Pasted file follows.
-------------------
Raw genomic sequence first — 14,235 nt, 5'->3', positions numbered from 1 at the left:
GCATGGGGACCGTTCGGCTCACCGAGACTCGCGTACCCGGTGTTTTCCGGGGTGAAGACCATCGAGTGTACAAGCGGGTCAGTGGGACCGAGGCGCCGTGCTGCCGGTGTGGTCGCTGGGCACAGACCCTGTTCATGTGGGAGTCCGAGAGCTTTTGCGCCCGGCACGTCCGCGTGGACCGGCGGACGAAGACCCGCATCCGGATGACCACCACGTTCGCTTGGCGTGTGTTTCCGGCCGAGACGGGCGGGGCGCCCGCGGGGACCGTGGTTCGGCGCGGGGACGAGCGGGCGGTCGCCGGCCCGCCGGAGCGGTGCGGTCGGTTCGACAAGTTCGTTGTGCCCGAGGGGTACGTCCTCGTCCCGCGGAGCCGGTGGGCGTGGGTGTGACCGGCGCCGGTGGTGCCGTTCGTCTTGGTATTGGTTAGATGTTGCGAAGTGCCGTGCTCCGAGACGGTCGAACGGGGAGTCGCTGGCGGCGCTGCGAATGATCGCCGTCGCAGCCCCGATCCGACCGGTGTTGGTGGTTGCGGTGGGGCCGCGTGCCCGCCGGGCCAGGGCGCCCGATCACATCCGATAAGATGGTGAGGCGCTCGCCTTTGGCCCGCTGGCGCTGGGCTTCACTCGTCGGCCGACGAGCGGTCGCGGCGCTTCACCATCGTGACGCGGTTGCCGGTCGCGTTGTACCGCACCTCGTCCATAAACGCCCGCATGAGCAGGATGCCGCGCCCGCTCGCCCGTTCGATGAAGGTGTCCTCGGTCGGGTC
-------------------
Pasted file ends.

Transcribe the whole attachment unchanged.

Raw genomic sequence first — 14,235 nt, 5'->3', positions numbered from 1 at the left:
GCATGGGGACCGTTCGGCTCACCGAGACTCGCGTACCCGGTGTTTTCCGGGGTGAAGACCATCGAGTGTACAAGCGGGTCAGTGGGACCGAGGCGCCGTGCTGCCGGTGTGGTCGCTGGGCACAGACCCTGTTCATGTGGGAGTCCGAGAGCTTTTGCGCCCGGCACGTCCGCGTGGACCGGCGGACGAAGACCCGCATCCGGATGACCACCACGTTCGCTTGGCGTGTGTTTCCGGCCGAGACGGGCGGGGCGCCCGCGGGGACCGTGGTTCGGCGCGGGGACGAGCGGGCGGTCGCCGGCCCGCCGGAGCGGTGCGGTCGGTTCGACAAGTTCGTTGTGCCCGAGGGGTACGTCCTCGTCCCGCGGAGCCGGTGGGCGTGGGTGTGACCGGCGCCGGTGGTGCCGTTCGTCTTGGTATTGGTTAGATGTTGCGAAGTGCCGTGCTCCGAGACGGTCGAACGGGGAGTCGCTGGCGGCGCTGCGAATGATCGCCGTCGCAGCCCCGATCCGACCGGTGTTGGTGGTTGCGGTGGGGCCGCGTGCCCGCCGGGCCAGGGCGCCCGATCACATCCGATAAGATGGTGAGGCGCTCGCCTTTGGCCCGCTGGCGCTGGGCTTCACTCGTCGGCCGACGAGCGGTCGCGGCGCTTCACCATCGTGACGCGGTTGCCGGTCGCGTTGTACCGCACCTCGTCCATAAACGCCCGCATGAGCAGGATGCCGCGCCCGCTCGCCCGTTCGATGAAGGTGTCCTCGGTCGGGTC